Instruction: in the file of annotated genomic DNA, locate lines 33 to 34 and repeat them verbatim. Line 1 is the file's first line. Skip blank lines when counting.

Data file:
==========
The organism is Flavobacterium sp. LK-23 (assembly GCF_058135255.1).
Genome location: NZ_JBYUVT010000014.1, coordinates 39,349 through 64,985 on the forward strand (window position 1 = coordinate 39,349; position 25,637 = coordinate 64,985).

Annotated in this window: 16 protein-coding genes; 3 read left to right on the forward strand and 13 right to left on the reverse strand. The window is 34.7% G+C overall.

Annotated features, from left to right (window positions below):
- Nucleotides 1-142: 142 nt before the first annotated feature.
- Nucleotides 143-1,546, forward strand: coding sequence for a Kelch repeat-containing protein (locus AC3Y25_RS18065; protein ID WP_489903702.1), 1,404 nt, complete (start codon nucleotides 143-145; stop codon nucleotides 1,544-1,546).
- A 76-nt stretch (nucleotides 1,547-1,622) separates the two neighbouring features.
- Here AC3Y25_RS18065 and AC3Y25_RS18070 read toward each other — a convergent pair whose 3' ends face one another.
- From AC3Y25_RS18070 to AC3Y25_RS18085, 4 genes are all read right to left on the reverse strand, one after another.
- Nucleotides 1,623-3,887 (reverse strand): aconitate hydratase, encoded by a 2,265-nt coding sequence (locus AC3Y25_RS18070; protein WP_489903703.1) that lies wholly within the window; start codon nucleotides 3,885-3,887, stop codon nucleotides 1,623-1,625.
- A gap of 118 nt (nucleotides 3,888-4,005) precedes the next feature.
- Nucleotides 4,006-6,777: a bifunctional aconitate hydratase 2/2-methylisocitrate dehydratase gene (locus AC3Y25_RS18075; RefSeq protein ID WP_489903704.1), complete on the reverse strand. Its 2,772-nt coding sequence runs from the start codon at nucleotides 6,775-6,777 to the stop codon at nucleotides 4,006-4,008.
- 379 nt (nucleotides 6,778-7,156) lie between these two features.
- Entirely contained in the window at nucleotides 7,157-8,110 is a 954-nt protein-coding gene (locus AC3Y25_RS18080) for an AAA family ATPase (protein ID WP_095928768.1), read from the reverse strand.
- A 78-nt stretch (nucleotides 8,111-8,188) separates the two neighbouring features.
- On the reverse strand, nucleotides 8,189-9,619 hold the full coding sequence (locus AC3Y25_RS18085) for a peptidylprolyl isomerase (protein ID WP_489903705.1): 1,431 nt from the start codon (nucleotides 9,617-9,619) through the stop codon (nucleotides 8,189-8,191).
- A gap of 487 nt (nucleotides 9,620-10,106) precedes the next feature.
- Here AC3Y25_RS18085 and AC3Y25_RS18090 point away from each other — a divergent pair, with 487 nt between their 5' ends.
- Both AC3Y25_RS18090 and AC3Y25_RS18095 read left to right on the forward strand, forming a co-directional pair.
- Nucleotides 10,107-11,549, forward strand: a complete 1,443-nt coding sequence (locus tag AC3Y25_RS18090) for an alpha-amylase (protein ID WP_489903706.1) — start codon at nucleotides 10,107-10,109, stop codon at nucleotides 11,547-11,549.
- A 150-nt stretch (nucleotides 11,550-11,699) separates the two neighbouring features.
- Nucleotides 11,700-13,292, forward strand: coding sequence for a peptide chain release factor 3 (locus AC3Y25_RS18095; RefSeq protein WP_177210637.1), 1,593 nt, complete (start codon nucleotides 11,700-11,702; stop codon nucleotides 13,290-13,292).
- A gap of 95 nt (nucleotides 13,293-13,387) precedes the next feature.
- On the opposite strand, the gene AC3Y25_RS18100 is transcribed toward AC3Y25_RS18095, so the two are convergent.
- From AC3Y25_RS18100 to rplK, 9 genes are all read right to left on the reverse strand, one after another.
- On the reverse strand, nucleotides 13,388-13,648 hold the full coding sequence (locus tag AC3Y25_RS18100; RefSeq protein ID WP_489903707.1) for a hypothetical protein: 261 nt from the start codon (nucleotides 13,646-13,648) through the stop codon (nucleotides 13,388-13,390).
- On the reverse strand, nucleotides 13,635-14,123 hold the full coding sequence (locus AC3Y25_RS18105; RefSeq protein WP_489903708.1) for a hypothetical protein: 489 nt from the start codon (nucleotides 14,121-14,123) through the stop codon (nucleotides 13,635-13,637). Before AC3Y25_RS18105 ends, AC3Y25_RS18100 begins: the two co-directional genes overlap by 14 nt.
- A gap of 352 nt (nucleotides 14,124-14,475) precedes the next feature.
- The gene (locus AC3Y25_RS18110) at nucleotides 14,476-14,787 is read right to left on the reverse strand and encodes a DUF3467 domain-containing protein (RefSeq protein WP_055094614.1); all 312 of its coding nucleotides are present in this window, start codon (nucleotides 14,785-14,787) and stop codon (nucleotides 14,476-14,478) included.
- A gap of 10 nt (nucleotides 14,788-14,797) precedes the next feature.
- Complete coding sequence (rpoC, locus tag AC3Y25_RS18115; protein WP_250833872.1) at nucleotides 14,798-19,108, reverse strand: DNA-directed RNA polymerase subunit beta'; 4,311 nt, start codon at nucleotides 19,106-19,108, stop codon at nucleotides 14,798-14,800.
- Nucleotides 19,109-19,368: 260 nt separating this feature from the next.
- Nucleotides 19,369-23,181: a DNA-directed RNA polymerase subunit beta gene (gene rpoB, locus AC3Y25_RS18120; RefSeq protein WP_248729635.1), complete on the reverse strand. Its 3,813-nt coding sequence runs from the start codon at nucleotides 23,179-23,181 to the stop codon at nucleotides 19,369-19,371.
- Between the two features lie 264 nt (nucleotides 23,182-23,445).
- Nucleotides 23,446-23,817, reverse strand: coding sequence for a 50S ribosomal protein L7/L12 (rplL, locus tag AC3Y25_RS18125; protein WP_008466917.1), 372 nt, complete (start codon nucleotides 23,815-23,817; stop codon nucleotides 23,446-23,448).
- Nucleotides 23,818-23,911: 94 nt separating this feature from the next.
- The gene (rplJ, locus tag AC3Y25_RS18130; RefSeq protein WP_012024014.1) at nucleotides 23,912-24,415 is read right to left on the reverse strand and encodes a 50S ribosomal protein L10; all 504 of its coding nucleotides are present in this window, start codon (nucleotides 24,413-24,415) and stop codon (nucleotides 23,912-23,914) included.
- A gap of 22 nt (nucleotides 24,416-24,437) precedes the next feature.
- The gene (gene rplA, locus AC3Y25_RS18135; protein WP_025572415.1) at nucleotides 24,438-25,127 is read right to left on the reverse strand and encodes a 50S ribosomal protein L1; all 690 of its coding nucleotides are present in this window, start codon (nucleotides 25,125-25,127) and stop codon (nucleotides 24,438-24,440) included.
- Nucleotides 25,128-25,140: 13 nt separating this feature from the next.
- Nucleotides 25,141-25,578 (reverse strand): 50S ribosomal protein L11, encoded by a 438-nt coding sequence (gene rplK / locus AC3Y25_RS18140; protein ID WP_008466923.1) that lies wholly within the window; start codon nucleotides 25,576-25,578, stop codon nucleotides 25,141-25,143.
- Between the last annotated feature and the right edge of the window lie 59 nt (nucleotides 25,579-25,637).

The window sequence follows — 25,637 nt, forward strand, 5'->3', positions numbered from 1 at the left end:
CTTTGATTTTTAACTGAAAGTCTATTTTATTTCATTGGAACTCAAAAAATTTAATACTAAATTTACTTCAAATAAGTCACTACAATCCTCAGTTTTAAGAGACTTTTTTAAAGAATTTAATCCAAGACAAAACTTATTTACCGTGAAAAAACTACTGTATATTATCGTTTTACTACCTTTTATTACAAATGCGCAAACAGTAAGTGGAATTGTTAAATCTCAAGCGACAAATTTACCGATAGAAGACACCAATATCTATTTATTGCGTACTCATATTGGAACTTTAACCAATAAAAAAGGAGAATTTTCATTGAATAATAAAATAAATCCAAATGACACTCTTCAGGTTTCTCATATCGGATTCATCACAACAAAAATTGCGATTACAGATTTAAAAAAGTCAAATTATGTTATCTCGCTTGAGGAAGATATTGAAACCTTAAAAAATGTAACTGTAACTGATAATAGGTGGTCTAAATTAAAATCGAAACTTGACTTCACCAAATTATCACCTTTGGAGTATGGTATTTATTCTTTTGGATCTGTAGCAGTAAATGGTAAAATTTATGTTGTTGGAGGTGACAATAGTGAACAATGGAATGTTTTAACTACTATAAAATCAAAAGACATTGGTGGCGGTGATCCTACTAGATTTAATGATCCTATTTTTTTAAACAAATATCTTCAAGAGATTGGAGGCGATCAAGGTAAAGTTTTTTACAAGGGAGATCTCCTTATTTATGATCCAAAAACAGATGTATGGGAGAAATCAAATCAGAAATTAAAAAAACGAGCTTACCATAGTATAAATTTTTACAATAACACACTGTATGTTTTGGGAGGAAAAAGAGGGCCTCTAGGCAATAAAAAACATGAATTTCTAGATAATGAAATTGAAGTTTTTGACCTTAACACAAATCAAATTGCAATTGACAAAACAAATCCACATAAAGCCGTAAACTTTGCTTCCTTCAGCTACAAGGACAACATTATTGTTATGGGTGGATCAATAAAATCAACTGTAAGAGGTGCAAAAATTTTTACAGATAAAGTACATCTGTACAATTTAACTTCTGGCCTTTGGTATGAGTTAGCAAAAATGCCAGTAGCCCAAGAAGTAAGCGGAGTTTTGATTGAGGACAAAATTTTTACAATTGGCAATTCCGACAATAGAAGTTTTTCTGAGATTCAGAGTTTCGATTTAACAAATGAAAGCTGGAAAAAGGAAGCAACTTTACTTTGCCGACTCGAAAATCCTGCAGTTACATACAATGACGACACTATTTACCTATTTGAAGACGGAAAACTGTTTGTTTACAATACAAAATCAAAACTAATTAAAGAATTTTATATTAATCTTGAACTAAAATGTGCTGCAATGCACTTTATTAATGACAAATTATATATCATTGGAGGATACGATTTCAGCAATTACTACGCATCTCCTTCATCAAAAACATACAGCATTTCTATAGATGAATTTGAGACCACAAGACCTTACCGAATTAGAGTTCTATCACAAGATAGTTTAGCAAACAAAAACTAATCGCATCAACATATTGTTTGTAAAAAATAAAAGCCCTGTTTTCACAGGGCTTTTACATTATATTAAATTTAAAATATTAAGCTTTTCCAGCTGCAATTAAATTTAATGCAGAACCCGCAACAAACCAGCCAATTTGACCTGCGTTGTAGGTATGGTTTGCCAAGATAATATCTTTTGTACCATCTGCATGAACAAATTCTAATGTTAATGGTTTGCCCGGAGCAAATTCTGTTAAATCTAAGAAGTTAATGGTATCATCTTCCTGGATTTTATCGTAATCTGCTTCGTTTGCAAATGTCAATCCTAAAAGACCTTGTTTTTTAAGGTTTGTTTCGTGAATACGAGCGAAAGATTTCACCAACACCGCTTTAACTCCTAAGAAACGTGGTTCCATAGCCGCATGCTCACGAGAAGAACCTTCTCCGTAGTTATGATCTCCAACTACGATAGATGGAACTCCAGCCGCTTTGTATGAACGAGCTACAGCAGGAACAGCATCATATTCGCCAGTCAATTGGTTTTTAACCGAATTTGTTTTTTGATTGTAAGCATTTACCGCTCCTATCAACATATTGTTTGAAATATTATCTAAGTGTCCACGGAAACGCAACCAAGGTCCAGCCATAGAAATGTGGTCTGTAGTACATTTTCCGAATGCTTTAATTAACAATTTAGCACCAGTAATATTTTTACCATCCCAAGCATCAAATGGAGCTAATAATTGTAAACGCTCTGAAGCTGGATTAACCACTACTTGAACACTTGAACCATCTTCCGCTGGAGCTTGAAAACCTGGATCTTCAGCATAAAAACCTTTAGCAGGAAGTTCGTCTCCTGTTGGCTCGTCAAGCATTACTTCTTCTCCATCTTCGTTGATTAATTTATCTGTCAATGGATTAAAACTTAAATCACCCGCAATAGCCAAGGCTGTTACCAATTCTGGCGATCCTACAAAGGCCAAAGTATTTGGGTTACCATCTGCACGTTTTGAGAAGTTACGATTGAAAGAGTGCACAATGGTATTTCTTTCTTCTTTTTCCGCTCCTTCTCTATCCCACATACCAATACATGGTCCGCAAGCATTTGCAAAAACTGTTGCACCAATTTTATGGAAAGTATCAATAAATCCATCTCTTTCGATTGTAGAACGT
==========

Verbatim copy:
- Nucleotides 19,369-23,181: a DNA-directed RNA polymerase subunit beta gene (gene rpoB, locus AC3Y25_RS18120; RefSeq protein WP_248729635.1), complete on the reverse strand. Its 3,813-nt coding sequence runs from the start codon at nucleotides 23,179-23,181 to the stop codon at nucleotides 19,369-19,371.
- Between the two features lie 264 nt (nucleotides 23,182-23,445).